Sunrise on Yellow Water Billabong
A visit to Kakadu must include a Yellow Water Cruise. While crocodiles are always the most prized sighting – and you’re likely to see many of the prehistoric creatures on your cruise – the bird-life is equally awe-inspiring. There are some 260 varieties to spot, from majestic eagles through to the remarkable comb-crested jacana, better known as the ‘Jesus bird’ because of the illusion creates as it seemingly walks on water. The Cruise guides provide expert commentary, with an Indigenous narrative of the heritage, culture, flora and fauna of the wetlands. Cruises operate throughout the year, with sunrise and sunset cruises the most popular.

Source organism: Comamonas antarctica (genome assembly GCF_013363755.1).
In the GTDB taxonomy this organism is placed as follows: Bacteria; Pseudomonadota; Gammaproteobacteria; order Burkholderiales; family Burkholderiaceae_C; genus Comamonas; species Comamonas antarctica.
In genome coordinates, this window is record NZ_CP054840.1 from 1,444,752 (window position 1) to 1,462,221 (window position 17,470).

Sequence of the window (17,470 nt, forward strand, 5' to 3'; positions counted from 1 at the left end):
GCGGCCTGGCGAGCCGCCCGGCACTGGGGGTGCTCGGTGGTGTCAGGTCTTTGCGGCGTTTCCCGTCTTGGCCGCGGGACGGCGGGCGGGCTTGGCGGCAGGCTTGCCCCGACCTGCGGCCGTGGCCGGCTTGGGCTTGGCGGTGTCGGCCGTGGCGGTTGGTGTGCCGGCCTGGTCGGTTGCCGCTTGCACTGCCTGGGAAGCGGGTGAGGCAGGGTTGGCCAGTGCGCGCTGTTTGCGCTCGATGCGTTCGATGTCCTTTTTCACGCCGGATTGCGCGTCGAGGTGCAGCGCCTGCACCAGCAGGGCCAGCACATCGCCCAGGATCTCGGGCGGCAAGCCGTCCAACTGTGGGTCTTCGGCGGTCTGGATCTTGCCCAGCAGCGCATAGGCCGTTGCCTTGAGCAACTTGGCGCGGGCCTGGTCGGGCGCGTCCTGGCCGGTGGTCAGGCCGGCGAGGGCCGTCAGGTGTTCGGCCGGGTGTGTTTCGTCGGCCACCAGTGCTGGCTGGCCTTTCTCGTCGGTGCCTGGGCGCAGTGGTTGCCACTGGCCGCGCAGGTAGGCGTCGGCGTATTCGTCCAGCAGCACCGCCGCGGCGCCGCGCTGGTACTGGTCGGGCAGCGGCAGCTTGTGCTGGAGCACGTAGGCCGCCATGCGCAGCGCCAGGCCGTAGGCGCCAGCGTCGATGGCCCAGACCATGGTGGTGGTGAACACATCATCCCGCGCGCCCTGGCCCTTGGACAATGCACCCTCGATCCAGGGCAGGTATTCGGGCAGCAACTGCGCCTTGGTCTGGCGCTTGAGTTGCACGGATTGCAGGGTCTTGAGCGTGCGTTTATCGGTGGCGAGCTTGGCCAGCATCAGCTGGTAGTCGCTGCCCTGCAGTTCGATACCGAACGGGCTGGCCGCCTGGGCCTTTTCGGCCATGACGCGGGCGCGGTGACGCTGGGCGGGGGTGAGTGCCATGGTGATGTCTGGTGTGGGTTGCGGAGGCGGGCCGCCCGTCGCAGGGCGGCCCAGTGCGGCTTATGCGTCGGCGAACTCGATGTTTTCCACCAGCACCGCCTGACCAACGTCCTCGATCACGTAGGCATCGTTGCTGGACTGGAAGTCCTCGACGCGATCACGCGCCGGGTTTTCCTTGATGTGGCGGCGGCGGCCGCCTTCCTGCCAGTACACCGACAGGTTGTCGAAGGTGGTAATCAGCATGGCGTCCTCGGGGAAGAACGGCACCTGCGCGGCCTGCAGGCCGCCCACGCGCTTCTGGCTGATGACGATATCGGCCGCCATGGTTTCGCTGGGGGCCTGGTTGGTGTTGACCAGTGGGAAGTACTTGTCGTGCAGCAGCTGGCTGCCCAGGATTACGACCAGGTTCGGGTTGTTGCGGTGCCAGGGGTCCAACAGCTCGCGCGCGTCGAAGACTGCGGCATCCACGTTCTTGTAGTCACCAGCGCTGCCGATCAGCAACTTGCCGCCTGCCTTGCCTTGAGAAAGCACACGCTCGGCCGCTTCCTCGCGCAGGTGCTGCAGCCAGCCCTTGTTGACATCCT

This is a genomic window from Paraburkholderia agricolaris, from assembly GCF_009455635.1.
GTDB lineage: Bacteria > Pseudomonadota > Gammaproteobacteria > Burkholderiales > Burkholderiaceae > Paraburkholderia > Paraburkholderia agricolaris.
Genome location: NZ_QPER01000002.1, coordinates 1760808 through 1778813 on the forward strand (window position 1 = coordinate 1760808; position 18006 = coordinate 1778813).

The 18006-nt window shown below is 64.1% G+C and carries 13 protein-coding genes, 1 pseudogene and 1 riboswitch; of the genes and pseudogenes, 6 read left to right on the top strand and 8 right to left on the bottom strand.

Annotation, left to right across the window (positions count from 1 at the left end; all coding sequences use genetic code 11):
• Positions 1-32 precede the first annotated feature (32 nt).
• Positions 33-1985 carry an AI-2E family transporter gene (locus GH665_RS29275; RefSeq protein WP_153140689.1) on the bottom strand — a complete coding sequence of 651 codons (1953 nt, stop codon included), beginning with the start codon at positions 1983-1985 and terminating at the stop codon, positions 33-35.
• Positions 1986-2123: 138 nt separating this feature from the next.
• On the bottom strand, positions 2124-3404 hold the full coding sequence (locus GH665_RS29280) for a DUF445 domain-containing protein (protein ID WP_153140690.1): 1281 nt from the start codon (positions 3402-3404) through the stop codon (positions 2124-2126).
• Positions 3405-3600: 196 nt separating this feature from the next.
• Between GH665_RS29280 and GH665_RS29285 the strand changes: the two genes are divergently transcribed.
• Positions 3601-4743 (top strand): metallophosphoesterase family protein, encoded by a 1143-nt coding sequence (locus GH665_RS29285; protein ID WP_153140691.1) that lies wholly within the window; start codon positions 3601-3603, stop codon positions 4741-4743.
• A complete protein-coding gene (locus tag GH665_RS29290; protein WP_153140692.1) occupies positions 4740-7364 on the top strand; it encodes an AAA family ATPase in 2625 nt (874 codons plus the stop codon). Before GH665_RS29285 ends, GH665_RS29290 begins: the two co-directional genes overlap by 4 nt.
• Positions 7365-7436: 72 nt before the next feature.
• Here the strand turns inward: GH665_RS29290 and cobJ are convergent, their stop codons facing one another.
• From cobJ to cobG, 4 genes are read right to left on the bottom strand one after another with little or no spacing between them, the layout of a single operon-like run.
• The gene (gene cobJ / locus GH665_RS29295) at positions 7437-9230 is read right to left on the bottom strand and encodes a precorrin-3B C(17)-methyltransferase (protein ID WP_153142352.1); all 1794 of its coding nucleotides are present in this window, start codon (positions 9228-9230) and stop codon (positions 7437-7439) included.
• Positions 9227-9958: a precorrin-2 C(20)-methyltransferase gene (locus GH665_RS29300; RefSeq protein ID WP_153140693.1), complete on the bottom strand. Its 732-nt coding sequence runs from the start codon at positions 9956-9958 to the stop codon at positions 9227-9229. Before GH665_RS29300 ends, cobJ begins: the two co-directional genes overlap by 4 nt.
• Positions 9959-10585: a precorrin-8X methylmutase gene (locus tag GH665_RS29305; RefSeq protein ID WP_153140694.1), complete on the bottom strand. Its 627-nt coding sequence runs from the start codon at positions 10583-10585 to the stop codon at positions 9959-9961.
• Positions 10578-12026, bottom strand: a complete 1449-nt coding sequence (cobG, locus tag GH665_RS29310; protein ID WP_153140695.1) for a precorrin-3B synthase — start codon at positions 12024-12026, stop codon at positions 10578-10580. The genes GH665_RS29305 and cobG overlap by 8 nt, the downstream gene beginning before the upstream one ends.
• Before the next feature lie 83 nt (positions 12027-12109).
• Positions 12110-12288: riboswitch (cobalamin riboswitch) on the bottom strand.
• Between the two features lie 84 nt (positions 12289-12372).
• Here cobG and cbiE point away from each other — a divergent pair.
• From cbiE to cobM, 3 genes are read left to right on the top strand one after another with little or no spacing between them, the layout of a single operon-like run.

Nourlangie Rock and the Anbangbang billabong feature heavily in Crocodile Dundee, providing a perfect opportunity for ‘Mick’ Dundee to show American journalist, Sue Charlton, Kakadu’s rich wildlife and his outback ‘skills’. Nourlangie houses some of Kakadu’s most historic rock art. Paintings such as Namarrgon (Lightning Man) explore the relationship of the people to their country and belief. The paintings illustrate the important stories, food sources, wars and mythological figures and can be viewed as part of a 1.5 km circular walk. Free guided walks are offered by Park rangers during much of the year, where you will discover how Indigenous people developed grinding stones for crushing seeds and later used the stones to crush ochre for painting. Climb to the top of the rock for sweeping views of the escarpment, while you can follow in Hoges’ footsteps through the paperbark forest on the Anbangbang Billabong Walk.